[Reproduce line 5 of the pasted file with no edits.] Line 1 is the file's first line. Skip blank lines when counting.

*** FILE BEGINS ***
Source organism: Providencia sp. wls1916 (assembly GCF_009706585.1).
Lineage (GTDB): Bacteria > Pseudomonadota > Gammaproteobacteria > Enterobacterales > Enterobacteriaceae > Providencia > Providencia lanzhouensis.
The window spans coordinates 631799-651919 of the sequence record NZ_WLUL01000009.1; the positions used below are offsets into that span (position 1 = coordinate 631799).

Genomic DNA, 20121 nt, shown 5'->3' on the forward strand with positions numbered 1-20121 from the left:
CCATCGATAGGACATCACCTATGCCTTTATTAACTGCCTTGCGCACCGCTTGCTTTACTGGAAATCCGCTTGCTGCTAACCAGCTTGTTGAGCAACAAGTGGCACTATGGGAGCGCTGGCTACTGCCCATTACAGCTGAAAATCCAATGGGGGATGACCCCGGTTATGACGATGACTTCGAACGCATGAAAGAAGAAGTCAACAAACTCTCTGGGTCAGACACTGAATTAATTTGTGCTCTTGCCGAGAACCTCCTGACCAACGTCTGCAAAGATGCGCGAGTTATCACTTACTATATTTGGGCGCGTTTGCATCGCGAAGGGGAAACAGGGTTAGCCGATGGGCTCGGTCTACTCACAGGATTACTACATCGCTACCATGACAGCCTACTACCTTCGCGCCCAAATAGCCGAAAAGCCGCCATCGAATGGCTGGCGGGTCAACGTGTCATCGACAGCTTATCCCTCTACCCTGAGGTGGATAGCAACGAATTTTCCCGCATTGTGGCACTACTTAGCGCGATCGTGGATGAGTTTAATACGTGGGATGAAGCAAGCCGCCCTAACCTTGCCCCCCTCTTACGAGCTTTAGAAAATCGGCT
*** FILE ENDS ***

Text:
CCATCGATAGGACATCACCTATGCCTTTATTAACTGCCTTGCGCACCGCTTGCTTTACTGGAAATCCGCTTGCTGCTAACCAGCTTGTTGAGCAACAAGTGGCACTATGGGAGCGCTGGCTACTGCCCATTACAGCTGAAAATCCAATGGGGGATGACCCCGGTTATGACGATGACTTCGAACGCATGAAAGAAGAAGTCAACAAACTCTCTGGGTCAGACACTGAATTAATTTGTGCTCTTGCCGAGAACCTCCTGACCAACGTCTGCAAAGATGCGCGAGTTATCACTTACTATATTTGGGCGCGTTTGCATCGCGAAGGGGAAACAGGGTTAGCCGATGGGCTCGGTCTACTCACAGGATTACTACATCGCTACCATGACAGCCTACTACCTTCGCGCCCAAATAGCCGAAAAGCCGCCATCGAATGGCTGGCGGGTCAACGTGTCATCGACAGCTTATCCCTCTACCCTGAGGTGGATAGCAACGAATTTTCCCGCATTGTGGCACTACTTAGCGCGATCGTGGATGAGTTTAATACGTGGGATGAAGCAAGCCGCCCTAACCTTGCCCCCCTCTTACGAGCTTTAGAAAATCGGCT